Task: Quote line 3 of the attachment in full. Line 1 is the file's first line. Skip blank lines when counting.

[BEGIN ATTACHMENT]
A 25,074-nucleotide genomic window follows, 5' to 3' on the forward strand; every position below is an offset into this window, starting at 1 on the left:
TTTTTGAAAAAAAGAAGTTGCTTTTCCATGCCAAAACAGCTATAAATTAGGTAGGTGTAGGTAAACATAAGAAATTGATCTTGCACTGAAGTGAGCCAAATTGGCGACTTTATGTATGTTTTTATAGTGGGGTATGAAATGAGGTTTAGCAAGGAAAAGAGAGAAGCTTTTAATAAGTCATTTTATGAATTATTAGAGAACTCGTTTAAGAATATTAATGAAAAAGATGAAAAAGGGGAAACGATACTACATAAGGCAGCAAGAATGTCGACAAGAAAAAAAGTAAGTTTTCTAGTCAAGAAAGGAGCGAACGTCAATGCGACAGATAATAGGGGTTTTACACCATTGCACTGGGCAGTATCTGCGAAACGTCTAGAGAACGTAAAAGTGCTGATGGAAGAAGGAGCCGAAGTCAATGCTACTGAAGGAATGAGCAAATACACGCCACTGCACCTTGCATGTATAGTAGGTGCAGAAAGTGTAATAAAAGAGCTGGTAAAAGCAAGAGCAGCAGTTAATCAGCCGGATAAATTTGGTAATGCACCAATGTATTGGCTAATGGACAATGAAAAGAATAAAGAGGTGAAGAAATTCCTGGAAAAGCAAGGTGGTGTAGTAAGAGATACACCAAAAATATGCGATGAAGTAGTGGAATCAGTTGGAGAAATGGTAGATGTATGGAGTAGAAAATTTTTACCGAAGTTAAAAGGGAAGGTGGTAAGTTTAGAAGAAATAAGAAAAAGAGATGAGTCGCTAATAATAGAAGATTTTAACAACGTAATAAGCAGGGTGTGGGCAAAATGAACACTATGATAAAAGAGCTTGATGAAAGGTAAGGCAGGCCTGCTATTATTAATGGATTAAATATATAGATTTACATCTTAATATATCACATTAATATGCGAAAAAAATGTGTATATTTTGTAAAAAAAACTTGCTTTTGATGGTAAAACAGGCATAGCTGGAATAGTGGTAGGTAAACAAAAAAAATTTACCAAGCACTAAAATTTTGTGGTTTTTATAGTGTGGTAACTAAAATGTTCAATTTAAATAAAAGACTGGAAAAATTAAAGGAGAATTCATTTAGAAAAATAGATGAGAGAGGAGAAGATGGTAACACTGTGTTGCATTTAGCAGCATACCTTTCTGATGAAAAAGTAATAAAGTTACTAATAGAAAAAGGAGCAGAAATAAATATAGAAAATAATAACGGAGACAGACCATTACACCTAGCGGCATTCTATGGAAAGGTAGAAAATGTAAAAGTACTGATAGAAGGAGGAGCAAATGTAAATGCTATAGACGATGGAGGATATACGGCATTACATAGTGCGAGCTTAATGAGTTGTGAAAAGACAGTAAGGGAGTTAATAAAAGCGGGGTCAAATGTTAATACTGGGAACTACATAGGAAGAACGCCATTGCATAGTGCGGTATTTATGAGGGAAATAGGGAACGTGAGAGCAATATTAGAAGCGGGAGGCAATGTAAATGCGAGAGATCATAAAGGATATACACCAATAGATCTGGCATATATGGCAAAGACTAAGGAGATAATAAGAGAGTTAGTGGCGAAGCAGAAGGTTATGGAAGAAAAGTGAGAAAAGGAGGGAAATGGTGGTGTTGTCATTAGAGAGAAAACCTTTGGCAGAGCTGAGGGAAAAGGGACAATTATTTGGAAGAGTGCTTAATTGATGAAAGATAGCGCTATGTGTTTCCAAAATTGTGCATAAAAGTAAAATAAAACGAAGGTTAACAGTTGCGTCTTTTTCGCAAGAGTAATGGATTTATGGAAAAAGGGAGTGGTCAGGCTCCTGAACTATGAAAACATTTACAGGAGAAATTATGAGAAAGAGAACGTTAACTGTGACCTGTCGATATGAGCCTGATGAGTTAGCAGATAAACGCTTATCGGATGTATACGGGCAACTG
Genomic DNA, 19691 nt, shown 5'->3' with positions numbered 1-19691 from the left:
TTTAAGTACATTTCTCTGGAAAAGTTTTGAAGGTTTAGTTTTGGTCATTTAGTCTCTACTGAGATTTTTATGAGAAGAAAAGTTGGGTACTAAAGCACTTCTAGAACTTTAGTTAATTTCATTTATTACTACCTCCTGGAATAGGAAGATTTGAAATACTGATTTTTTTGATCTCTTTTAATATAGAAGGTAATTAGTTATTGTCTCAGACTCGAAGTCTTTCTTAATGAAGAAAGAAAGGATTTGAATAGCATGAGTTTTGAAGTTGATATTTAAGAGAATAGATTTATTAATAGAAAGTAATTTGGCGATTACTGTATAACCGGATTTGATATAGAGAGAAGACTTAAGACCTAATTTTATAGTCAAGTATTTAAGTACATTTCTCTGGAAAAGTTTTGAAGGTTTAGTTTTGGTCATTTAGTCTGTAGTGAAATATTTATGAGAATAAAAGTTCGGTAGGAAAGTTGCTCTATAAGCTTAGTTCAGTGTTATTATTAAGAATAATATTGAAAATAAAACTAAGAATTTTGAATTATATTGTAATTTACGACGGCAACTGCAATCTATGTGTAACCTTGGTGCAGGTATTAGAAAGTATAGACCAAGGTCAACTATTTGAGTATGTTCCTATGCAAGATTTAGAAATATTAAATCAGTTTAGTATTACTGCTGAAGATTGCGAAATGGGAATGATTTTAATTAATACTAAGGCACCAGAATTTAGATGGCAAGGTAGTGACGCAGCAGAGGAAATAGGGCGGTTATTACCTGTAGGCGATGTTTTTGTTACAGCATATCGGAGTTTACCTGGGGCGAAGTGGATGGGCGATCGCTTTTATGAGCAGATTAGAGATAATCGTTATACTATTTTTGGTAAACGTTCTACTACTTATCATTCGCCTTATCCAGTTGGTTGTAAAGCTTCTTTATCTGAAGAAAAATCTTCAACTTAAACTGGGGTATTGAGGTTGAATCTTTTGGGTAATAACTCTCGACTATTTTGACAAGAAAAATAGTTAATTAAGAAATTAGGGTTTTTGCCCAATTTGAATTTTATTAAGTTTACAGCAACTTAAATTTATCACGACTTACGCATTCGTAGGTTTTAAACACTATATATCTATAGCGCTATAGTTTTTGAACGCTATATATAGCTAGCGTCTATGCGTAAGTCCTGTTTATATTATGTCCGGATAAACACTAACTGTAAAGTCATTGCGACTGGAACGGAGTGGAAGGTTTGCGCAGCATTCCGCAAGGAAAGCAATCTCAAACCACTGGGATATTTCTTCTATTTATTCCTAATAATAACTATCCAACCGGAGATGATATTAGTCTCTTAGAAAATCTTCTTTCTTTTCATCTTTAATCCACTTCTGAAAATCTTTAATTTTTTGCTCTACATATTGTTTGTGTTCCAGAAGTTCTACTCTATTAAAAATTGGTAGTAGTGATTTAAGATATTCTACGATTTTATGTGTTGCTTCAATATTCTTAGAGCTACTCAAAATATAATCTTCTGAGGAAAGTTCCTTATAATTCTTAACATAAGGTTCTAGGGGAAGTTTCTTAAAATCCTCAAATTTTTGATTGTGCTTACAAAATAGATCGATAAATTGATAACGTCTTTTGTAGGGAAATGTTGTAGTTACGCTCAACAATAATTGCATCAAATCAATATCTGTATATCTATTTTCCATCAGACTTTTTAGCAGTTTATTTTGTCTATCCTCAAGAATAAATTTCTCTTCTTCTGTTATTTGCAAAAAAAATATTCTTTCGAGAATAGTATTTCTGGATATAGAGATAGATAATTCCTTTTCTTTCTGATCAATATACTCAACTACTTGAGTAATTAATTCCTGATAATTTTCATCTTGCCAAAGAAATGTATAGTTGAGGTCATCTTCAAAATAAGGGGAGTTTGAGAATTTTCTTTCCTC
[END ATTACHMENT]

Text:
Genomic DNA, 19691 nt, shown 5'->3' with positions numbered 1-19691 from the left: